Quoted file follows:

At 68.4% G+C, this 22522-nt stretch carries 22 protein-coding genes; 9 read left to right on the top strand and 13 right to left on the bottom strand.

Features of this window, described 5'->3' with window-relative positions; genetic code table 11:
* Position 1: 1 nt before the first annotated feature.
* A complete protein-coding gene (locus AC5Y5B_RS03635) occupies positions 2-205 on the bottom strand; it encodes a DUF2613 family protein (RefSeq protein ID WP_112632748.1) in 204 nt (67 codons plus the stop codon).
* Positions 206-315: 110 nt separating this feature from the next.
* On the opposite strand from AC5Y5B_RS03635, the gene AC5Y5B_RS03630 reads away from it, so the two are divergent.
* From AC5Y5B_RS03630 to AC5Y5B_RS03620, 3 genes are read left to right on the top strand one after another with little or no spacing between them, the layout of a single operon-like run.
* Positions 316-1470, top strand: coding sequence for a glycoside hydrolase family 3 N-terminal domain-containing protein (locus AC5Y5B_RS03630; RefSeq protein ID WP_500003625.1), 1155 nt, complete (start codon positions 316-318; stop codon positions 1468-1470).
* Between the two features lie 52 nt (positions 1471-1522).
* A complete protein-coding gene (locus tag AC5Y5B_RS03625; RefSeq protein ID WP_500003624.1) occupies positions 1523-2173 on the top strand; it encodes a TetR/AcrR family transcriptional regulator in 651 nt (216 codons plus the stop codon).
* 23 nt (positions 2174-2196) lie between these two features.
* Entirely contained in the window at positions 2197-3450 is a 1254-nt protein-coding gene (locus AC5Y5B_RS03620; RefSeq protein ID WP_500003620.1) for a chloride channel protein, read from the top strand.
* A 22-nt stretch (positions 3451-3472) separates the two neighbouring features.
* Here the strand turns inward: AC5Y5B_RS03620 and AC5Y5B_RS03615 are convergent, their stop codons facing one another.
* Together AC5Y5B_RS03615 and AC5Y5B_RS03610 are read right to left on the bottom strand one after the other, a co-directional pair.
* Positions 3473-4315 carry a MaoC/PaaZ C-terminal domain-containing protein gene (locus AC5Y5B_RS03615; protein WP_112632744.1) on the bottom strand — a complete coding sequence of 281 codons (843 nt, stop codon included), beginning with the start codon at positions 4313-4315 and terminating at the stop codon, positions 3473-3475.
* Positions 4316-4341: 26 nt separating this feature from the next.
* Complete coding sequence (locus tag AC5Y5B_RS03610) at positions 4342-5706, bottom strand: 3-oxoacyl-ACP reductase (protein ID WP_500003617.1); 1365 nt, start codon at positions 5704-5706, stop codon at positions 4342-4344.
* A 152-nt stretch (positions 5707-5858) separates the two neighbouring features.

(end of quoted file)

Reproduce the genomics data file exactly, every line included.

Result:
At 68.4% G+C, this 22522-nt stretch carries 22 protein-coding genes; 9 read left to right on the top strand and 13 right to left on the bottom strand.

Features of this window, described 5'->3' with window-relative positions; genetic code table 11:
* Position 1: 1 nt before the first annotated feature.
* A complete protein-coding gene (locus AC5Y5B_RS03635) occupies positions 2-205 on the bottom strand; it encodes a DUF2613 family protein (RefSeq protein ID WP_112632748.1) in 204 nt (67 codons plus the stop codon).
* Positions 206-315: 110 nt separating this feature from the next.
* On the opposite strand from AC5Y5B_RS03635, the gene AC5Y5B_RS03630 reads away from it, so the two are divergent.
* From AC5Y5B_RS03630 to AC5Y5B_RS03620, 3 genes are read left to right on the top strand one after another with little or no spacing between them, the layout of a single operon-like run.
* Positions 316-1470, top strand: coding sequence for a glycoside hydrolase family 3 N-terminal domain-containing protein (locus AC5Y5B_RS03630; RefSeq protein ID WP_500003625.1), 1155 nt, complete (start codon positions 316-318; stop codon positions 1468-1470).
* Between the two features lie 52 nt (positions 1471-1522).
* A complete protein-coding gene (locus tag AC5Y5B_RS03625; RefSeq protein ID WP_500003624.1) occupies positions 1523-2173 on the top strand; it encodes a TetR/AcrR family transcriptional regulator in 651 nt (216 codons plus the stop codon).
* 23 nt (positions 2174-2196) lie between these two features.
* Entirely contained in the window at positions 2197-3450 is a 1254-nt protein-coding gene (locus AC5Y5B_RS03620; RefSeq protein ID WP_500003620.1) for a chloride channel protein, read from the top strand.
* A 22-nt stretch (positions 3451-3472) separates the two neighbouring features.
* Here the strand turns inward: AC5Y5B_RS03620 and AC5Y5B_RS03615 are convergent, their stop codons facing one another.
* Together AC5Y5B_RS03615 and AC5Y5B_RS03610 are read right to left on the bottom strand one after the other, a co-directional pair.
* Positions 3473-4315 carry a MaoC/PaaZ C-terminal domain-containing protein gene (locus AC5Y5B_RS03615; protein WP_112632744.1) on the bottom strand — a complete coding sequence of 281 codons (843 nt, stop codon included), beginning with the start codon at positions 4313-4315 and terminating at the stop codon, positions 3473-3475.
* Positions 4316-4341: 26 nt separating this feature from the next.
* Complete coding sequence (locus tag AC5Y5B_RS03610) at positions 4342-5706, bottom strand: 3-oxoacyl-ACP reductase (protein ID WP_500003617.1); 1365 nt, start codon at positions 5704-5706, stop codon at positions 4342-4344.
* A 152-nt stretch (positions 5707-5858) separates the two neighbouring features.